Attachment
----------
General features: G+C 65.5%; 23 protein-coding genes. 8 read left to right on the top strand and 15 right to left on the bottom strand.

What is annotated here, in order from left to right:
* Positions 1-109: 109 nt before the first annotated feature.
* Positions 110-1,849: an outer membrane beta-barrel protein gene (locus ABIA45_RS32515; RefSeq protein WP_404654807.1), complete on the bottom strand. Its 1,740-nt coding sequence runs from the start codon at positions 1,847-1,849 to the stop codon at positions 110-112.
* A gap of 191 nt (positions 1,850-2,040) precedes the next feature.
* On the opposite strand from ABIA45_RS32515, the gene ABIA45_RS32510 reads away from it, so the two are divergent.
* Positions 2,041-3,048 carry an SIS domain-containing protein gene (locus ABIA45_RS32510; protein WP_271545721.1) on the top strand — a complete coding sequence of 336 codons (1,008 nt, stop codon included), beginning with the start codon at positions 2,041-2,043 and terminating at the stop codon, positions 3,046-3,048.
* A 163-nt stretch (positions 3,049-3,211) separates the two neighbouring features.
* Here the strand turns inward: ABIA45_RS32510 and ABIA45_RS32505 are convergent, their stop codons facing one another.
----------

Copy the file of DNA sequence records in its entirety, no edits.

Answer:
General features: G+C 65.5%; 23 protein-coding genes. 8 read left to right on the top strand and 15 right to left on the bottom strand.

What is annotated here, in order from left to right:
* Positions 1-109: 109 nt before the first annotated feature.
* Positions 110-1,849: an outer membrane beta-barrel protein gene (locus ABIA45_RS32515; RefSeq protein WP_404654807.1), complete on the bottom strand. Its 1,740-nt coding sequence runs from the start codon at positions 1,847-1,849 to the stop codon at positions 110-112.
* A gap of 191 nt (positions 1,850-2,040) precedes the next feature.
* On the opposite strand from ABIA45_RS32515, the gene ABIA45_RS32510 reads away from it, so the two are divergent.
* Positions 2,041-3,048 carry an SIS domain-containing protein gene (locus ABIA45_RS32510; protein WP_271545721.1) on the top strand — a complete coding sequence of 336 codons (1,008 nt, stop codon included), beginning with the start codon at positions 2,041-2,043 and terminating at the stop codon, positions 3,046-3,048.
* A 163-nt stretch (positions 3,049-3,211) separates the two neighbouring features.
* Here the strand turns inward: ABIA45_RS32510 and ABIA45_RS32505 are convergent, their stop codons facing one another.